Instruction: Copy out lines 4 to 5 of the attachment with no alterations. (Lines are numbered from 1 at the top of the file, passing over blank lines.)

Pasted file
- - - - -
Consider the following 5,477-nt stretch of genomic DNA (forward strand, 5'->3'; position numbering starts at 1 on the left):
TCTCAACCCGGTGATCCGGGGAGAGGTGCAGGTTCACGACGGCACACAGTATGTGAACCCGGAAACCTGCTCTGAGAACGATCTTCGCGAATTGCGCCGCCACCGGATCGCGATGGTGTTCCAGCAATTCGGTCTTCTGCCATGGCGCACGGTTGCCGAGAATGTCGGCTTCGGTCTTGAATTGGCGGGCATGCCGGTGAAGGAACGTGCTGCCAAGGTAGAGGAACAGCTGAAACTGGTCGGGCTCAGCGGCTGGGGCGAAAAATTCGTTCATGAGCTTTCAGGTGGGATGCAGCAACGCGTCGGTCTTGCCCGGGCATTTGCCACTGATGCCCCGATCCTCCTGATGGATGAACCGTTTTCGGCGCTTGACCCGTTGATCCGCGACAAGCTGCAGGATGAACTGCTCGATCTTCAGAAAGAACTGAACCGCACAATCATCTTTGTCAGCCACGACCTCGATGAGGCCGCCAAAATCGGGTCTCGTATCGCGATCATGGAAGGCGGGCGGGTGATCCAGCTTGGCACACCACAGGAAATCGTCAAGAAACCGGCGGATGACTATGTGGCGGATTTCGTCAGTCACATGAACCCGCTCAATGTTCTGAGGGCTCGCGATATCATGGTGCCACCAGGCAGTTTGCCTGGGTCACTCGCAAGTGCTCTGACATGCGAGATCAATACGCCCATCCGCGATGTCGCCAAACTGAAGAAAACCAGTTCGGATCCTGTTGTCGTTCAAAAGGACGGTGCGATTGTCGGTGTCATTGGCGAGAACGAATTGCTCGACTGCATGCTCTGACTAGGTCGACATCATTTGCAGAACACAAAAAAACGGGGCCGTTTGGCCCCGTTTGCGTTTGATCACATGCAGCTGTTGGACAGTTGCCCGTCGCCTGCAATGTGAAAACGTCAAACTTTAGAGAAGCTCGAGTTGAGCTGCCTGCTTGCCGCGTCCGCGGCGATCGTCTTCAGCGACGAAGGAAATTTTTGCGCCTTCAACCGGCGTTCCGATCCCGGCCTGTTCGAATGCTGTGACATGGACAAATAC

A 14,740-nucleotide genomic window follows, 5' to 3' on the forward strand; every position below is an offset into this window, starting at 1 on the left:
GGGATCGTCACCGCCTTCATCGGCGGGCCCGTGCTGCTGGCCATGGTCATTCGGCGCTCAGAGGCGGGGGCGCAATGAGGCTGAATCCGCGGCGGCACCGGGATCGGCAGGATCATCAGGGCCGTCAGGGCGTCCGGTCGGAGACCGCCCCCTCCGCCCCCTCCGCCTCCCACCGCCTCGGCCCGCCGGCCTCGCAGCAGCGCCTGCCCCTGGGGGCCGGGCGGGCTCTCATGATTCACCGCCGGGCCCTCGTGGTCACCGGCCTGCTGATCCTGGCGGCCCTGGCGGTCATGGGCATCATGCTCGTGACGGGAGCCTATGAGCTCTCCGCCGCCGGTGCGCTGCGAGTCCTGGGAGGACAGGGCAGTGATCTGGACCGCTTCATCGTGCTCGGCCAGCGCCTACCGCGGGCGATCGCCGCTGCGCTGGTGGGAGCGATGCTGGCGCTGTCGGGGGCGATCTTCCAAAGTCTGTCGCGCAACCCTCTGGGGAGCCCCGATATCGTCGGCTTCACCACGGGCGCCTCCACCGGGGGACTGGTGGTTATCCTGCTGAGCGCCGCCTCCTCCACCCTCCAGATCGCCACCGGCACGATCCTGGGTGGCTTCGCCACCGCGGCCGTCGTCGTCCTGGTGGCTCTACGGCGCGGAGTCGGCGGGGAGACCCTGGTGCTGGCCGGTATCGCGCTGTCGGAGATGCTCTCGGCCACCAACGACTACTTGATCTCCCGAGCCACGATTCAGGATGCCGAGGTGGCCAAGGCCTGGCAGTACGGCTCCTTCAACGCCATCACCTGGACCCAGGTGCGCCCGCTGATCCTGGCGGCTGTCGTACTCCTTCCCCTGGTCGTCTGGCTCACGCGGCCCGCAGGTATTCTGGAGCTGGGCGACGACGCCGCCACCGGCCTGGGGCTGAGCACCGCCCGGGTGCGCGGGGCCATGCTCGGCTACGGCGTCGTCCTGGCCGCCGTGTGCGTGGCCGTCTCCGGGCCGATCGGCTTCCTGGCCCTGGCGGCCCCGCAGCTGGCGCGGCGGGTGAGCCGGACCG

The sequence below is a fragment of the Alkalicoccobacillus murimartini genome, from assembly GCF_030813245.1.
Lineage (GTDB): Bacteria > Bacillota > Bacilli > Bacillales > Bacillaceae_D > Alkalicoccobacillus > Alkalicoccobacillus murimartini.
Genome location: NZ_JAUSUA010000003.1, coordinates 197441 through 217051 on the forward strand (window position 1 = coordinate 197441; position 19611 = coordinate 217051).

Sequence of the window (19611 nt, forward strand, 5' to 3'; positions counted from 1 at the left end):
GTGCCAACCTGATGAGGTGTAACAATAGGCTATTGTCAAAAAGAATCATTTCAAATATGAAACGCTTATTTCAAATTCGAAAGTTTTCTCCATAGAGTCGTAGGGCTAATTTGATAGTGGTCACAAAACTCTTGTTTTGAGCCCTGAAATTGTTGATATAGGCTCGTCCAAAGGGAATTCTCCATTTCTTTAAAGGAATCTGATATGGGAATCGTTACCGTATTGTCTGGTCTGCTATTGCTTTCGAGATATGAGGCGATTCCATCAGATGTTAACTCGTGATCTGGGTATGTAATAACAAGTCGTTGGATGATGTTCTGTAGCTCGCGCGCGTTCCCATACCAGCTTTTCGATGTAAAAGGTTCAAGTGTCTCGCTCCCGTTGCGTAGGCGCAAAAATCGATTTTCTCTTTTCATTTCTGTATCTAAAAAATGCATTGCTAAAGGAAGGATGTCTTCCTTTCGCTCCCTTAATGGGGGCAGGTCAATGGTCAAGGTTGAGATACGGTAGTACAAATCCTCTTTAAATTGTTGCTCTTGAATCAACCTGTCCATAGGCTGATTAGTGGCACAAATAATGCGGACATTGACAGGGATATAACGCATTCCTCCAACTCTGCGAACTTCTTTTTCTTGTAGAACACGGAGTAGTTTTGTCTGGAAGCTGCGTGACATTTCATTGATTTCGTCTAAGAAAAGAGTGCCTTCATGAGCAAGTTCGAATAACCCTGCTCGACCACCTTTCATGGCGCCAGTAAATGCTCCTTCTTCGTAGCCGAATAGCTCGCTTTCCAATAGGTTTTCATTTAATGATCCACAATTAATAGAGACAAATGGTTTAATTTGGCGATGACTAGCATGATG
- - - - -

GGGATCGTCACCGCCTTCATCGGCGGGCCCGTGCTGCTGGCCATGGTCATTCGGCGCTCAGAGGCGGGGGCGCAATGAGGCTGAATCCGCGGCGGCACCGGGATCGGCAGGATCATCAGGGCCGTCAGGGCGTCCGGTCGGAGACCGCCCCCTCCGCCCCCTCCGCCTCCCACCGCCTCGGCCCGCCGGCCTCGCAGCAGCGCCTGCCCCTGGGGGCCGGGCGGGCTCTCATGATTCACCGCCGGGCCCTCGTGGTCACCGGCCTGCTGATCCTGGCGGCCCTGGCGGTCATGGGCATCATGCTCGTGACGGGAGCCTATGAGCTCTCCGCCGCCGGTGCGCTGCGAGTCCTGGGAGGACAGGGCAGTGATCTGGACCGCTTCATCGTGCTCGGCCAGCGCCTACCGCGGGCGATCGCCGCTGCGCTGGTGGGAGCGATGCTGGCGCTGTCGGGGGCGATCTTCCAAAGTCTGTCGCGCAACCCTCTGGGGAGCCCCGATATCGTCGGCTTCACCACGGGCGCCTCCACCGGGGGACTGGTGGTTATCCTGCTGAGCGCCGCCTCCTCCACCCTCCAGATCGCCACCGGCACGATCCTGGGTGGCTTCGCCACCGCGGCCGTCGTCGTCCTGGTGGCTCTACGGCGCGGAGTCGGCGGGGAGACCCTGGTGCTGGCCGGTATCGCGCTGTCGGAGATGCTCTCGGCCACCAACGACTACTTGATCTCCCGAGCCACGATTCAGGATGCCGAGGTGGCCAAGGCCTGGCAGTACGGCTCCTTCAACGCCATCACCTGGACCCAGGTGCGCCCGCTGATCCTGGCGGCTGTCGTACTCCTTCCCCTGGTCGTCTGGCTCACGCGGCCCGCAGGTATTCTGGAGCTGGGCGACGACGCCGCCACCGGCCTGGGGCTGAGCACCGCCCGGGTGCGCGGGGCCATGCTCGGCTACGGCGTCGTCCTGGCCGCCGTGTGCGTGGCCGTCTCCGGGCCGATCGGCTTCCTGGCCCTGGCGGCCCCGCAGCTGGCGCGGCGGGTGAGCCGGACCG

The sequence below is a fragment of the Alkalicoccobacillus murimartini genome, from assembly GCF_030813245.1.